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Professional Santa cuts girth for health

Harry Jackson Jr. Tribune News Service

In 2011, Mike Reinhold, 65, had everything he needed to be a professional Santa: the white hair, long beard, rosy cheeks and a chubby midsection.

Over the next two years, three Santa booking agencies vied for his time – East Coast, West Coast, points in the middle. The St. Louis-area resident has a laugh that shakes furniture. On top of that, he’s a retired teacher, “and that means I’m good with kids,” he said.

Malls and public areas were paying well for him. Portraiture companies also book Santas for photo packages. Booking agencies flew him several places and provided accommodations. In one place he took 5,500 photos with people who’d buy them for their children, and who knows how many cellphone snapshots? In another spot, 25,000 photos over 40 days.

Being so popular had its downside. The South St. Louis County, Missouri, resident weighed more than 250 pounds at 5 feet, 9 inches tall. His legs and knees hurt, his stamina was marginal on good days. Even on his forays away, he’d work, eat and rest.

In April of this year, his physician broke the news. “He reminded me I had diabetes on both sides of my family, and it was a matter of time before that was me,” he said.

Still, he didn’t do much. He bought a coaster bicycle – the type that brakes by reversing the pedals – with big, fat tires. But he parked it and went back to doing little that involved getting off the couch.

Except for a couple of Santa months a year, Reinhold is retired.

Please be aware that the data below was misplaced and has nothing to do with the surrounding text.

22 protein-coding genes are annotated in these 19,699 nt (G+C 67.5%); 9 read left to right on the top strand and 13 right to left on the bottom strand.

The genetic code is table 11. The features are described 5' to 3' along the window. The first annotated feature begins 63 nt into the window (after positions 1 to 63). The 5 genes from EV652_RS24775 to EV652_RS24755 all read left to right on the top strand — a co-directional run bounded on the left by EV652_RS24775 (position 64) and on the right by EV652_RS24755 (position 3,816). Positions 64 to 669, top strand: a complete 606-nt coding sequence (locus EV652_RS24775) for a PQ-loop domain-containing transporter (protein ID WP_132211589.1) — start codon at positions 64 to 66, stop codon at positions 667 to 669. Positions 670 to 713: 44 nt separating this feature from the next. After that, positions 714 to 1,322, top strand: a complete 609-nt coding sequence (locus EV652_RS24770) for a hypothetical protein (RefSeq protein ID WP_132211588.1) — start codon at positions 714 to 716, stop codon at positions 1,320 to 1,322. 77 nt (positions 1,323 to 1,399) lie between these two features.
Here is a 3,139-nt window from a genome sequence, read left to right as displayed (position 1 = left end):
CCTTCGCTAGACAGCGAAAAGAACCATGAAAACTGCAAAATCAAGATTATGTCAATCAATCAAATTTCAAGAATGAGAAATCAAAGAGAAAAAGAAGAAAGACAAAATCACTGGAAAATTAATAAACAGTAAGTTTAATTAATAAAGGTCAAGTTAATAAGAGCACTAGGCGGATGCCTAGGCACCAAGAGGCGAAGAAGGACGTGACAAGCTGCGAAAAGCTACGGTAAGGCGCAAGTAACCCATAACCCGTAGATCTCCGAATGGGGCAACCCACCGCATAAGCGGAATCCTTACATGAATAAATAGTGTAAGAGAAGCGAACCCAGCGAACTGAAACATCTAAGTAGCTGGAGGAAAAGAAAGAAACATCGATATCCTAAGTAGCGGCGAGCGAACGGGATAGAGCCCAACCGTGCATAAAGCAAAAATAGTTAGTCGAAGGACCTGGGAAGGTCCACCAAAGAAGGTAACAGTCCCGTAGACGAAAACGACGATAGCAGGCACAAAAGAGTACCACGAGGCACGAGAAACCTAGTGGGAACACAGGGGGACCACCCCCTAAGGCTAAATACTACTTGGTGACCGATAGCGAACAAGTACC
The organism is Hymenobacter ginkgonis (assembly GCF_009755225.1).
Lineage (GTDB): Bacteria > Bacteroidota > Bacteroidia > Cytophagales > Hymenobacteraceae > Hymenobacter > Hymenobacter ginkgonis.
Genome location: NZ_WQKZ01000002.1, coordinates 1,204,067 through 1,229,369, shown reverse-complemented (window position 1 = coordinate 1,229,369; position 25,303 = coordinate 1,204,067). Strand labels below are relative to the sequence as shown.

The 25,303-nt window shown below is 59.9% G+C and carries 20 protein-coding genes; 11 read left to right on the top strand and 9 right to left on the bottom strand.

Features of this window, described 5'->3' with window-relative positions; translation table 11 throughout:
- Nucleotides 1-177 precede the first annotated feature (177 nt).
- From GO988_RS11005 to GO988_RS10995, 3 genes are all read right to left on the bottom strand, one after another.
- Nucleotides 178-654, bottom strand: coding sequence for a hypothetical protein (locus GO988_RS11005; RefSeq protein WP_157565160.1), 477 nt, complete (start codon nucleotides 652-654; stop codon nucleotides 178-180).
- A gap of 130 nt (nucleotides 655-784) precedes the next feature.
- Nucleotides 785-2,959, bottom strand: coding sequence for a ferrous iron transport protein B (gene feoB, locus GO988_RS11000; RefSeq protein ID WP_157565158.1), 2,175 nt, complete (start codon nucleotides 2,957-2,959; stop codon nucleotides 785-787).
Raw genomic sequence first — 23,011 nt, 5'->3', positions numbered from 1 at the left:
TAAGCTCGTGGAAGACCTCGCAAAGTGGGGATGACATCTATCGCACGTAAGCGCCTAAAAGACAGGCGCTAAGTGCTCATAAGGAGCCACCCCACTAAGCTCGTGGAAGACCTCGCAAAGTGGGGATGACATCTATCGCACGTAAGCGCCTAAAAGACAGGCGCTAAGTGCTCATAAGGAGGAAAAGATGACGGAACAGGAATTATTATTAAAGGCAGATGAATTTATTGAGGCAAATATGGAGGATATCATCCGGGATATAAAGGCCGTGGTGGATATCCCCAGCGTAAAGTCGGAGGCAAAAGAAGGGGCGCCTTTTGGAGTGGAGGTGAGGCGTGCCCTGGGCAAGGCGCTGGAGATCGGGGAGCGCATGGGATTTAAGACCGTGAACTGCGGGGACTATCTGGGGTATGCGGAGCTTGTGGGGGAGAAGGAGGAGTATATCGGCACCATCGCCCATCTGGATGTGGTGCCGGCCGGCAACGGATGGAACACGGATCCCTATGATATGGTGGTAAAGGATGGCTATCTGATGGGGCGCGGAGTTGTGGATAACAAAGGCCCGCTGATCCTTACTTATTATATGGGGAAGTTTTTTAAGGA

He spends spare time helping charities. One day recently, for example, he and a friend were driving to St. Charles, Missouri, to collect a load of bread to return to a food pantry.

Otherwise, he was at home, “you know, sedentary,” so it was easy for him to not follow his doctor’s advice. But in June, he got some help changing directions.

His three children began having children. He had grandchildren and he’d want to keep up with them.

Also, four of his friends had heart attacks. “No one died, but I had to stop and think,” he said.

Then, his wife, Kathy Reinhold, told him he needed to do something about his health “or else.”

She’d been watching him for years go downhill. “He had a high blood pressure problem and he had diabetes on both sides of his family,” she said.

She was a retired physical education teacher, “so he knew better,” she said.

Reinhold pulled the bicycle from the garage. He wrapped the handlebar in clothes line rope to improve his grip. He began to ride and in a short while was doing 10 miles a day, every day.

The route was from his home to St. Anthony’s Medical Center in south St. Louis County, three laps around the hospital campus, then home. He’d start at 3 a.m. when his neighborhood was nearly free of traffic.

“It took 2 1/2 hours,” he said. He’d been an athlete in his younger years, so the change came quickly, he said.

“Now my legs are better, my (stamina) is better,” he said.

He’s still doing it.

At a recent weigh-in, he was down 53 pounds. “I’m at 203,” he said.

His doctor has started juggling the blood pressure and other medicines. “And when I get down to 180, my doctor can get me off (blood pressure) medicine,” Reinhold said.

He credits the bicycle riding for the weight loss. Improving his physical condition reduced his appetite, he said.

“You can’t lose unless you change your eating habits,” he said. “But the more I rode the bike, the less I needed to eat.”

He sleeps better, he doesn’t get up in the middle of the night for a snack, and he has the energy to chase his 18-month-old grandchild three days a week.

“I just had to man up, quit making excuses and get started,” he said.

Now that his energy level has increased, he’s remodeling his home, doing much of the work himself.

He told his booking agent that he’d lost weight.

“She said, ‘Why did you do that?’ ” he recalled. But then, “She said, ‘I’m so happy for you.’ ”

He says his goal weight is 180 pounds. “I’ll just have to put a pillow under the suit,” he said with a laugh.

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